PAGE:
How Do Egyptian-Cotton Towels Compare to MicroCotton Towels?
Egyptian cotton and MicroCotton towels both have long fibers and absorb well, so you may have to consider factors such as weight to decide which is best.
Both Egyptian cotton and MicroCotton have long, lush fibers that offer an excellent absorbency perfect for towels. Since towels may vary based on the way the cotton is combed or in the amount of fibers per square inch, the best way to compare the towels is to feel one of each type of cotton to determine which is best for you.
Egyptian Cotton Basics
Egyptian cotton, which is grown in Egypt, is prized for its extra-long fibers. When woven into towels, these fibers provide extra absorbency while still being breathable, offering a luxurious feel.
MicroCotton is a trademarked term for a type of quality cotton yarn woven into long loops for added absorbency and luxurious feel. Some versions of MicroCotton are lighter in weight compared to a similar Egyptian cotton towel, but they still absorb very well.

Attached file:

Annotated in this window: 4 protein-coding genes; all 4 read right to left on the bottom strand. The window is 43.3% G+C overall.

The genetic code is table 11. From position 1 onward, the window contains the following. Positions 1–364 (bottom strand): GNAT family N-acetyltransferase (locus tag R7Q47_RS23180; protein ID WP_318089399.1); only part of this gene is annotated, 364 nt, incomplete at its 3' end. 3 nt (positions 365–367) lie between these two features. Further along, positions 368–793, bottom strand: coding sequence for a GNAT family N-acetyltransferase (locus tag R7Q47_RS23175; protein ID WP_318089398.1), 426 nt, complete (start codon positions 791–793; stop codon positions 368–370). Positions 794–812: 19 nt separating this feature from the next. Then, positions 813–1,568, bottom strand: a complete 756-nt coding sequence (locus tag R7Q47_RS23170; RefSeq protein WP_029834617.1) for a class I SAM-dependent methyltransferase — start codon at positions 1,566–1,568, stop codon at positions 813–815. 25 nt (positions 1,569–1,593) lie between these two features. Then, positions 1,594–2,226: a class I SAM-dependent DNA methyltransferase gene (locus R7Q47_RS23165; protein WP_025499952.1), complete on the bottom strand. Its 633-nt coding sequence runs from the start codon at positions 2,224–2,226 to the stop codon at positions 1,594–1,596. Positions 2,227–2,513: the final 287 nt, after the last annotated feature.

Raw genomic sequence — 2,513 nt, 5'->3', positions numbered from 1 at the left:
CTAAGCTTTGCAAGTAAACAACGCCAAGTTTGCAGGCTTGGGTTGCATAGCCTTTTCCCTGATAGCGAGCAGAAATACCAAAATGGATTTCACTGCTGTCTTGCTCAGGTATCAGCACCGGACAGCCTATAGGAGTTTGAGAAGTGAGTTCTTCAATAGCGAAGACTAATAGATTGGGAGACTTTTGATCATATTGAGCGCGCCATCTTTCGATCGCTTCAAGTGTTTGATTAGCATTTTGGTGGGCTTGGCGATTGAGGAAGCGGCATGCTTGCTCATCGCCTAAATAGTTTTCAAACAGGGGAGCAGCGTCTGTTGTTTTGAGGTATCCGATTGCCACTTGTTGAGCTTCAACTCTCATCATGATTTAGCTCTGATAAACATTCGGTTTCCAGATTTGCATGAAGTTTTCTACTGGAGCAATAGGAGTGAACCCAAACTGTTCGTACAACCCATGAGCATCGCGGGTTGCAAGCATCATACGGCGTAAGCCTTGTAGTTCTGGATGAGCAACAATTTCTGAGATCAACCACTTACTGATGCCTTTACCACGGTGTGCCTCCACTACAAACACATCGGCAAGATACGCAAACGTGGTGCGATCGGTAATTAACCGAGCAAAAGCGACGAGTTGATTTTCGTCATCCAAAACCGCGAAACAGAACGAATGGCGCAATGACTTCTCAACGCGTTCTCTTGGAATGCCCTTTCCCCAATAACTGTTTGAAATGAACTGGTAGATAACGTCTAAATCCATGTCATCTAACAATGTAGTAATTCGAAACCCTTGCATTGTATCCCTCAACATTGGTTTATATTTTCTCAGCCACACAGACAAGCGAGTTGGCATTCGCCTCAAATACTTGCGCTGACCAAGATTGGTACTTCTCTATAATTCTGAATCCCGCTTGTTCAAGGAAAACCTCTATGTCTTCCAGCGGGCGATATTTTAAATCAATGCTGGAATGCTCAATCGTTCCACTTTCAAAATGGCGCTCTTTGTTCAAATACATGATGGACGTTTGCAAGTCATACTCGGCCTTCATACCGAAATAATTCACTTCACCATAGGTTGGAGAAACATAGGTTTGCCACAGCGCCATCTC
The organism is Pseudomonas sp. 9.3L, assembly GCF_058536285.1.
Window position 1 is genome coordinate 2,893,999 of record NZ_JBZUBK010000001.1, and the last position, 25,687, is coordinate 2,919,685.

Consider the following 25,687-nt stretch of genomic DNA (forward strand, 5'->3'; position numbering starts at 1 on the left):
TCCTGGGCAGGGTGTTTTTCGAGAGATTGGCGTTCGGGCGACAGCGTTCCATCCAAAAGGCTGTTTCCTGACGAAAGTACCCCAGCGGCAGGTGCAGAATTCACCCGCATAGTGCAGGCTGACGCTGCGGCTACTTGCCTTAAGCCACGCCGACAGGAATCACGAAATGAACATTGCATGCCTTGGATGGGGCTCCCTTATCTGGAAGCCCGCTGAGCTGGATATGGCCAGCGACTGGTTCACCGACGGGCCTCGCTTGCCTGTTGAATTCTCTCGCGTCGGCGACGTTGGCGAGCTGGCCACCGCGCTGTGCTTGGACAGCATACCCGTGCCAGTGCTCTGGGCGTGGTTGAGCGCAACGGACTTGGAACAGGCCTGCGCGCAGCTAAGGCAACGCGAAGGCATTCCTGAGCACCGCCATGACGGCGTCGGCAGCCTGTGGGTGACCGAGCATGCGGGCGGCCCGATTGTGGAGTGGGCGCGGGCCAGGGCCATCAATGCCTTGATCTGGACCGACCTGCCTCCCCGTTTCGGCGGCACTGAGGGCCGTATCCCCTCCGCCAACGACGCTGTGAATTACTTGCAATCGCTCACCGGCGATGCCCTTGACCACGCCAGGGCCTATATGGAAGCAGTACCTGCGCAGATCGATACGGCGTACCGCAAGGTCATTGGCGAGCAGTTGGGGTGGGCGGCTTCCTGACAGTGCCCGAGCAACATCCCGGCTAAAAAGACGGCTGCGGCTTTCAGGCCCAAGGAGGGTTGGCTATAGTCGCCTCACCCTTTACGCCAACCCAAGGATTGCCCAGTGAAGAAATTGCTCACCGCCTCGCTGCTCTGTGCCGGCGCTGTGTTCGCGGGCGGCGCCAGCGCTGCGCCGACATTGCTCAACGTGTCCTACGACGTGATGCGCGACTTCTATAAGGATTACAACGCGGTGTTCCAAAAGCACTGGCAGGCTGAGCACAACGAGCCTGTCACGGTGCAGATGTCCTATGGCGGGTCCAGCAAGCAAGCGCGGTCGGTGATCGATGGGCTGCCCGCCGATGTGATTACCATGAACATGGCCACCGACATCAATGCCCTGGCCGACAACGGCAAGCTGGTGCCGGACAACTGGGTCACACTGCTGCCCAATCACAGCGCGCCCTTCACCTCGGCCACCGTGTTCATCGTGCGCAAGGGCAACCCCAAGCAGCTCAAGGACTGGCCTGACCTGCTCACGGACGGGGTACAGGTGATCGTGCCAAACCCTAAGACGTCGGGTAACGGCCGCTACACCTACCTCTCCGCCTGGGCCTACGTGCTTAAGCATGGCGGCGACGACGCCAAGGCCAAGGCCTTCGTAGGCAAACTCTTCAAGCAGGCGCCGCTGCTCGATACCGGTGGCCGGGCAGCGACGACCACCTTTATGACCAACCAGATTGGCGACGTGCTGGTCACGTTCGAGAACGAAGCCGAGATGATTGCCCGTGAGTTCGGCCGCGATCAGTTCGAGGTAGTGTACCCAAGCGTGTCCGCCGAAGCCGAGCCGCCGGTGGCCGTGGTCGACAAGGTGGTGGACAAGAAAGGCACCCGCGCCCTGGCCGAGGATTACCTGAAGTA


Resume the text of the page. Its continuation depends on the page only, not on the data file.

Comparing the Two
MicroCotton towels typically have longer fibers than Egyptian cotton towels, with a soft, silky feel. Egyptian cotton is better-known for its absorbent qualities, although MicroCotton potentially offers more absorbency.
- Check the towel tags to ensure that each towel is made only from MicroCotton or Egyptian cotton; blended fabrics may be significant less absorbent.
- Egyptian cotton towels are breathable and are designed to last.
- MicroCotton towels do not create lint when washed.
- Feel samples of each towel to determine which feels best to you. Since they are both made from quality cotton and are highly absorbent, it's up to you whether a lightweight absorbent towel is the best choice, or a heavy towel, which provides blanket-like comfort when wrapped around your body.
Kathy Adams is an award-winning writer. She is an avid DIYer that is equally at home repurposing random objects into new, useful creations as she is at supporting community gardening efforts and writing about healthy alternatives to household chemicals. She's written numerous DIY articles for paint and decor companies, as well as for Black + Decker, Hunker, Landlordology, SFGate and others.